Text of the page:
, TRAVELLING: FG Declares Abuja-Lokoja Road no go Area Over Flooding -

TRAVELLING: FG Declares Abuja-Lokoja Road no go Area Over Flooding

The Federal Ministry of Works and Housing has advised all motorists travelling to the North from the South-Western and South-Eastern parts of the country through Kogi State to avoid the Lokoja-Abuja dual carriageway.

The advise came amid scary social media images and videos showing a long queue of vehicles sandwiched between flood water and vehicles, which a commentator described as amphibious, driving through flood waters.

It also brought to the fore, on social media, directives attributed to Americans the need to avoid certain.

The Federal Controller of Works in Kogi, Engr Jimoh Kajogbola gave the advise in a statement on Wednesday in Lokoja and urged the motorists to take alternative routes.

According to him, the flooding of River Niger, which has overflowed the Lokoja-Abuja dual carriageway at Koton-Karfe has rendered it dangerous to road users.

“Abuja-bound motorists from the South-West are advised to pass through the Ilorin-Mokwa-Bida road while motorists from the East and South-South are advised to pass through Makurdi-Lafia road.”

For those coming from the Northern parts to the south, he advised them to either take Abuja-Lafia-Makurd-Otukpa road or Abuja-Bida-Mokwa-Jebba road.

The directive, he added, subsists until the water level recedes.

According to the admonition attributed to the Americans, “Driving through floodwaters can be fatal. If you must venture out, here’s what you should know to stay safe”.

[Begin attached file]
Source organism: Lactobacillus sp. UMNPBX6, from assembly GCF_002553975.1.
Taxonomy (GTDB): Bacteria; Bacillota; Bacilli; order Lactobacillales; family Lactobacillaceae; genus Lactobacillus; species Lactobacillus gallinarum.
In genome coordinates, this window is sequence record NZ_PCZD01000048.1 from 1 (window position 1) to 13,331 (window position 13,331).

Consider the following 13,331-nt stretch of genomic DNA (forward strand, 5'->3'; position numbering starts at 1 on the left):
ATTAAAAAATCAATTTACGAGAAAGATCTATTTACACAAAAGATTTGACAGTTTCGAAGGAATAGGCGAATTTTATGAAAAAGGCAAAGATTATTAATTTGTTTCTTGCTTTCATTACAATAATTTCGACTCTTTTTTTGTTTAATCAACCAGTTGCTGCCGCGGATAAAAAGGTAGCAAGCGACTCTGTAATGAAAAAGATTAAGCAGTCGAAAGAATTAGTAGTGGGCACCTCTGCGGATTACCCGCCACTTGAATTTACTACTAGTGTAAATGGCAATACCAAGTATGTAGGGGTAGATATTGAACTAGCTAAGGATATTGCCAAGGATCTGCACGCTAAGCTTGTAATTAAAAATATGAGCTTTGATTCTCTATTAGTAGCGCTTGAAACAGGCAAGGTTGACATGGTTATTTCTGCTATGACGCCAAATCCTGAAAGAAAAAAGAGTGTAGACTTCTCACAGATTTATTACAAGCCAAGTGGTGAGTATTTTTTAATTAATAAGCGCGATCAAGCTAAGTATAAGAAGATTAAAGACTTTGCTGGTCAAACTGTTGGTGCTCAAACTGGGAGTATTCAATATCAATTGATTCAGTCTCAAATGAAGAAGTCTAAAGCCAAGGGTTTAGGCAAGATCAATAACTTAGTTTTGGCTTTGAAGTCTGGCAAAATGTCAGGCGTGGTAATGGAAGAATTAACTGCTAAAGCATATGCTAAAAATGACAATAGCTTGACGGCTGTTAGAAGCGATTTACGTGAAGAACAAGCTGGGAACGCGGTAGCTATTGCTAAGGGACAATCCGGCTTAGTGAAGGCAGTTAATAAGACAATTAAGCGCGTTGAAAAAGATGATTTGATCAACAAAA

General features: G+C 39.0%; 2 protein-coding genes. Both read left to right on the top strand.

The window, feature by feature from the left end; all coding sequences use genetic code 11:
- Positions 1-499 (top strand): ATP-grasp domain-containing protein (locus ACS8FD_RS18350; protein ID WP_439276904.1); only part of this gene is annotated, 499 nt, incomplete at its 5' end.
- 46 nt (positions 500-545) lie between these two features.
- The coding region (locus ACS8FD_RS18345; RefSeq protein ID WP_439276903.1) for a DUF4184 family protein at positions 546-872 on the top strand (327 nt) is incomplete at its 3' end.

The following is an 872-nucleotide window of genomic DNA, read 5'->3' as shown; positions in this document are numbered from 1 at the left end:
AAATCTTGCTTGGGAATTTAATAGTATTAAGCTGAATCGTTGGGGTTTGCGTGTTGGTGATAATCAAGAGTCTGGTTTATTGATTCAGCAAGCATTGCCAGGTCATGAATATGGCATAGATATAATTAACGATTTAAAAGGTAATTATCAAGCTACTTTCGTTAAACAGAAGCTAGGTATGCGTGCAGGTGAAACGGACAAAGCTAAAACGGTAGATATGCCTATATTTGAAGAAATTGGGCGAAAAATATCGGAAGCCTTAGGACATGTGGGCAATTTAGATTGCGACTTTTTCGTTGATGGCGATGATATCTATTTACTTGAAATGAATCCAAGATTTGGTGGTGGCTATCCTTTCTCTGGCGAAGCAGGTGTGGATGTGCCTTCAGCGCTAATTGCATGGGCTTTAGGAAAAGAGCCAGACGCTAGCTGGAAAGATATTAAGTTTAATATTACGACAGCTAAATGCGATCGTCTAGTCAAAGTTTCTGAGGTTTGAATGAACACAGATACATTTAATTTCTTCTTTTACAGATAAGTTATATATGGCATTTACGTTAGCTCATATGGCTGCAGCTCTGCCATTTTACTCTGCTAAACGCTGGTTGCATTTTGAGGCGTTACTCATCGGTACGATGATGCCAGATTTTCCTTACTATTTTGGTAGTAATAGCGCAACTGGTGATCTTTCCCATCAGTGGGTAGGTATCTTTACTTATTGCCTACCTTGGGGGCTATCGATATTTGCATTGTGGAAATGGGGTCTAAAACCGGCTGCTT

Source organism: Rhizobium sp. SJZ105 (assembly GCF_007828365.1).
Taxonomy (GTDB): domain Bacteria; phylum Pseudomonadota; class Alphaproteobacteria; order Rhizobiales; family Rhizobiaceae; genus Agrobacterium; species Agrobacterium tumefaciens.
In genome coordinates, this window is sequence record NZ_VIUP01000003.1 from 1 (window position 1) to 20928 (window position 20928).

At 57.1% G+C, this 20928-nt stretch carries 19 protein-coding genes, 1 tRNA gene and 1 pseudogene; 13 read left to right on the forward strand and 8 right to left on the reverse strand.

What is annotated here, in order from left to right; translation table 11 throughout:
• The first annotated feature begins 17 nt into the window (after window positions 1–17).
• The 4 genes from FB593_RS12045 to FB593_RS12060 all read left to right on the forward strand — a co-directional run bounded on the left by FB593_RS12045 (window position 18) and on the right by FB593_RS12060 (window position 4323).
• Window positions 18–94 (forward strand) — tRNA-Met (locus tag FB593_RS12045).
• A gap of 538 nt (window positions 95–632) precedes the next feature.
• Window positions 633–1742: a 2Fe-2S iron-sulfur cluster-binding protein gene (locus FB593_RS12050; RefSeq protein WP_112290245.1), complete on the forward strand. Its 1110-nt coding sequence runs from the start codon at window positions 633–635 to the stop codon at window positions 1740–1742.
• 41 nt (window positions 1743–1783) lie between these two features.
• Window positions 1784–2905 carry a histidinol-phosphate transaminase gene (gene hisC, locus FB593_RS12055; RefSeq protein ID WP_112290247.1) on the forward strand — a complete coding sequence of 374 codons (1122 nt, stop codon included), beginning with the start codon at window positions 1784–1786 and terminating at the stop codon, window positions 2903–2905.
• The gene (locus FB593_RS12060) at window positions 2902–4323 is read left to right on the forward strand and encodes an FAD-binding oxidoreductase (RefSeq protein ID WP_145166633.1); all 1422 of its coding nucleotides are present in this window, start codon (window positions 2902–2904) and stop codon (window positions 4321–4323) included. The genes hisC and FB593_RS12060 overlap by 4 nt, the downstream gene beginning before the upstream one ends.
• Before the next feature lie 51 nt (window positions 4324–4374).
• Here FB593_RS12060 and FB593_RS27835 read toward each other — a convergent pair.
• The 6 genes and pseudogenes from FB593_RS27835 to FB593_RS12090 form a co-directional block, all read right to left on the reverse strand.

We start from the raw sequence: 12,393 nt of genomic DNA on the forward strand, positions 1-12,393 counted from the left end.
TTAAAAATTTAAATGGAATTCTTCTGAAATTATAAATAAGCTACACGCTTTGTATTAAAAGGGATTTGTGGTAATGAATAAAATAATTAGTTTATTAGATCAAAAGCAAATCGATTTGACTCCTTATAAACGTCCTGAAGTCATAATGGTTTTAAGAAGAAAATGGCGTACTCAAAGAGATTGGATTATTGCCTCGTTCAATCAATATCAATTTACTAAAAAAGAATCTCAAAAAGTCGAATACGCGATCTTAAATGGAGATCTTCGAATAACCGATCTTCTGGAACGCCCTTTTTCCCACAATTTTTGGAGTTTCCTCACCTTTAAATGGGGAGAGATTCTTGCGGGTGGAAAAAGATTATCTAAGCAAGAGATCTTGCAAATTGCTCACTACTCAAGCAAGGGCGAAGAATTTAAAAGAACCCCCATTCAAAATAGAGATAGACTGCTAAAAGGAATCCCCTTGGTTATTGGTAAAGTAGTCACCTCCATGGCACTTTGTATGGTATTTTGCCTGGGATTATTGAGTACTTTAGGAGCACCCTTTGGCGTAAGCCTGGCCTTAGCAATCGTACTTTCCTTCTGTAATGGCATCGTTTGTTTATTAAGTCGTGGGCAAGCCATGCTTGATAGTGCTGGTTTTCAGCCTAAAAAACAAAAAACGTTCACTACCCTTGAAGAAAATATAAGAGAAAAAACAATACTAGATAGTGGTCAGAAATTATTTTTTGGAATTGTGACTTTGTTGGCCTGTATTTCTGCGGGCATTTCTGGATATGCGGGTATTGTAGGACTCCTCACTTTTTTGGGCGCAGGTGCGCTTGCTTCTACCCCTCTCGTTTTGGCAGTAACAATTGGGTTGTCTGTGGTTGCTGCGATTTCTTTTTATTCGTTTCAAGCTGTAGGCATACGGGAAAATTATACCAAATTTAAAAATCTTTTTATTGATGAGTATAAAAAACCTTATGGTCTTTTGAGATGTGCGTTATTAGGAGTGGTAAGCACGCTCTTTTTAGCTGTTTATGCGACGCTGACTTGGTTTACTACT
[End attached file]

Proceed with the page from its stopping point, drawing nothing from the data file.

“First and foremost, do not drive through floodwaters, even if the water does not look deep. If a road is flooded, turn around and find an alternate route”.

“It takes just 12 inches of flowing water to carry off a small car, (and) 18 to 24 inches for larger vehicles,” the US National Weather Service warns.

“The water may also be hiding washed-out road surfaces, electrical wires, debris or other dangerous objects.

“More than half of all flooding deaths nationally occur when a vehicle is driven into hazardous flood water, according to the weather service.

“If you’re on foot, you should also avoid flood waters, the weather service adds. Six inches of fast-moving floodwater can knock an adult down. Floodwaters may also 8contain downed power lines that could still electrocute a person”. Please stay safe

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